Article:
Report Reveals Absent Of Women In News Stories

A survey conducted by the Liberia Women Media Action Committee Incorporated (LIWOMAC) reveals that women are still largely absent from news stories.

The survey findings which was launched yesterday in Monrovia, said most stories are about men, and when women are the focus of a story, it is usually a negative portrayal.

Citing an example, the report said, stories on women are usually about rape or some form of gender based violence.

Additionally, the report said women are barely quoted as sources for news stories other than those related to rape or gender based violence.

“It is hoped that the findings from this study will inform LIWOMAC’s efforts to prepare journalists to consider women as credible sources of news stories on other important matters, and for engagement with media editors on mainstreaming gender in editorial planning,” the report said.

The study also shows that many news stories are not written by women, highlighting the under-representation of women in news rooms in Liberia with 97 respondents, 35 percent, (55 females, 42 males) say only a small portion of the news they receive is from female reporters, while 82 respondents, 30 percent (55 females and 27 males) say some of the news are from female reporters.

Another 54 respondents, constituting 20 percent claim most of the news are from female reporters, unlike 36 respondents (13 percent) said none of the news they receive is by female reporters.

The study also reveals that only three media houses are owned by women in Liberia; the Liberia Women Democracy Radio (LWDR), the Women Voices Newspaper, and Radio MAR WOPNET.

The report also noted that accessibility of the media by women is said to be very difficult as 55 percent, 150 respondents (98 females, 52 males) said it is difficult for women to have access to the media.

However, the report said 39 percent, that is 108 respondents (75 females, 33 males) think otherwise, while 14 respondents (5 percent) don’t know if it is difficult or not.

The report said the main reason why women find it difficult to access the media is due to illiteracy according to 46 respondents (30.7 percent). Poverty was also identified as another reason by 25 respondents (16.7 percent), while 29 others (19.3 percent) attributed the situation to shyness on the part of women, with 14.7 percent respondents (22) naming customs and tradition influence.

The report of the survey recommended that to improve women’s access to media and increase the frequency of women’s portrayal in the news, ordinary women must be empowered to use media, introduce specialized training for journalists and encourage media owners to build more confidence in female journalists.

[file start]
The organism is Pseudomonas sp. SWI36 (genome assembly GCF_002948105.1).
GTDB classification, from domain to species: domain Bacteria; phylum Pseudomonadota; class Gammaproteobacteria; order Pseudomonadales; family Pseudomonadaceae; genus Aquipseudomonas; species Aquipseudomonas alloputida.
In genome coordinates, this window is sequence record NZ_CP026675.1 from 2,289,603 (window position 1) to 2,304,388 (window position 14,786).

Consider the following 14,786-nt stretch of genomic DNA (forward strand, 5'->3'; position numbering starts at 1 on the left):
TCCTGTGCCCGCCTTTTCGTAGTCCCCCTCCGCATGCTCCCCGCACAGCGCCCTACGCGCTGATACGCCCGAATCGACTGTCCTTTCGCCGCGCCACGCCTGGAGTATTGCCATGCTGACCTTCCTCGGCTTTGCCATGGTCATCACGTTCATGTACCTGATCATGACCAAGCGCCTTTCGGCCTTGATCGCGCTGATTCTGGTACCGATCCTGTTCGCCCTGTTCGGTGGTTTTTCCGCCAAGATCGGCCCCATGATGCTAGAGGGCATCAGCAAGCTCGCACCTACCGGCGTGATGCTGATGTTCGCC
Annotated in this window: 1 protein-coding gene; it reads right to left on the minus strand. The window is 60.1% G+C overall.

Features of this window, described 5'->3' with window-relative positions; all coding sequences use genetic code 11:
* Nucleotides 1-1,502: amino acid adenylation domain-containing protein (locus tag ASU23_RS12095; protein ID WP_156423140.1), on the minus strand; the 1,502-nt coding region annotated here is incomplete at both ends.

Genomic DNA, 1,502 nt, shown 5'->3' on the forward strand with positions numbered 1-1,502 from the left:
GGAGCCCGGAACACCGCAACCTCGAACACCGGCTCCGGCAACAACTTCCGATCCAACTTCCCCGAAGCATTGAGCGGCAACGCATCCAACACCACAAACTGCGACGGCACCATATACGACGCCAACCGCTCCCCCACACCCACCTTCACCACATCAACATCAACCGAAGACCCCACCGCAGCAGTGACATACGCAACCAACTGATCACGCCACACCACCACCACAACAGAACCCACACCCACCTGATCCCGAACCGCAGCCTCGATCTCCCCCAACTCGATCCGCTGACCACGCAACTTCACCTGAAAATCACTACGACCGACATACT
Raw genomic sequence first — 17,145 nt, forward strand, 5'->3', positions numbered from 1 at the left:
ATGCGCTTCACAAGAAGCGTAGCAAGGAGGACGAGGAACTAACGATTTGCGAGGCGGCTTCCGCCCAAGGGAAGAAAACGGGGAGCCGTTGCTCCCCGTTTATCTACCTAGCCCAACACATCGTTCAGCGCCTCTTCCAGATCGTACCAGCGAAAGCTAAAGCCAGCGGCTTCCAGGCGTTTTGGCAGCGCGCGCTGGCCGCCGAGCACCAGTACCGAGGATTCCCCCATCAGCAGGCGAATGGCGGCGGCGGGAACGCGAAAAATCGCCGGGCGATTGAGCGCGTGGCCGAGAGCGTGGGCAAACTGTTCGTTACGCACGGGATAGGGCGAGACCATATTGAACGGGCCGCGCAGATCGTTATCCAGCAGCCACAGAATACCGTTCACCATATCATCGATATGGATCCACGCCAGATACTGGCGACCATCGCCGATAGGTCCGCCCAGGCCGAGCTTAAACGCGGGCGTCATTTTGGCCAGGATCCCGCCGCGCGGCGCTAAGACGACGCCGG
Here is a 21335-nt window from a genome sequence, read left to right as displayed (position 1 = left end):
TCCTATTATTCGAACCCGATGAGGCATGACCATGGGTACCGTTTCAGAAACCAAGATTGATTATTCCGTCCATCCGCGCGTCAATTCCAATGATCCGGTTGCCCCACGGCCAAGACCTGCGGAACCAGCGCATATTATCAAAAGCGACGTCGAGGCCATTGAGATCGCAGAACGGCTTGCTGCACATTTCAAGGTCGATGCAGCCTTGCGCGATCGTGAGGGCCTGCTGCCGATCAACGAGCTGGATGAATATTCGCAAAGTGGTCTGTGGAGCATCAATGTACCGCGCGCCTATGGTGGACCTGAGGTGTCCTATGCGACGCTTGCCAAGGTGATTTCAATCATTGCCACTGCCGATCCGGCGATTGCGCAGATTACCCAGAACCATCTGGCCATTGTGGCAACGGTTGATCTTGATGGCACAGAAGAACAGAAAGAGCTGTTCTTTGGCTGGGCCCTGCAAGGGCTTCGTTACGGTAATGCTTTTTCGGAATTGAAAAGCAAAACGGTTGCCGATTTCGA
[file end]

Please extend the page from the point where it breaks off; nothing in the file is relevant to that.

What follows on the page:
“Publishers or media owners must be encouraged to build confidence in female journalists and assign them key roles and responsibilities. This can be encouraged through dialogue between media owners, the Female Journalists Association of Liberia (FeJAL) and the Liberia Women Media Action Committee (LIWOMAC),” the report said.

The report also urged for the creation of more awareness on women issues, as most women are not aware of women issues in the news.

“LIWOMAC and other stakeholders must launch an awareness campaign to educate these women. Radio must be taken to the various communities and get women involved in news making process,” the report recommended.

The report called for incentivize female reporters and other interested women to stay in the profession and to encourage journalists, especially female reporters.

The report dubbed “Women’s Access to Media in Liberia’ has been a cause for concern for many women and journalists in the country.

To help address this concern, the Liberia Women Media Action Committee (LIWOMAC) under a project funded by United Nations Democracy Fund (UNDEF) designed the survey to obtain progress data on women’s access to the media, including access to relevant information, use of women as quoted sources and several other gender related issues in the sector.

Launching the report yesterday at the headquarters of the Press Union of Liberia (PUL), Madam Maureen Sieh, Senior Media Specialist at IREX, urged media houses in the country to highlight women issues in their reports noting that women issues are global issues.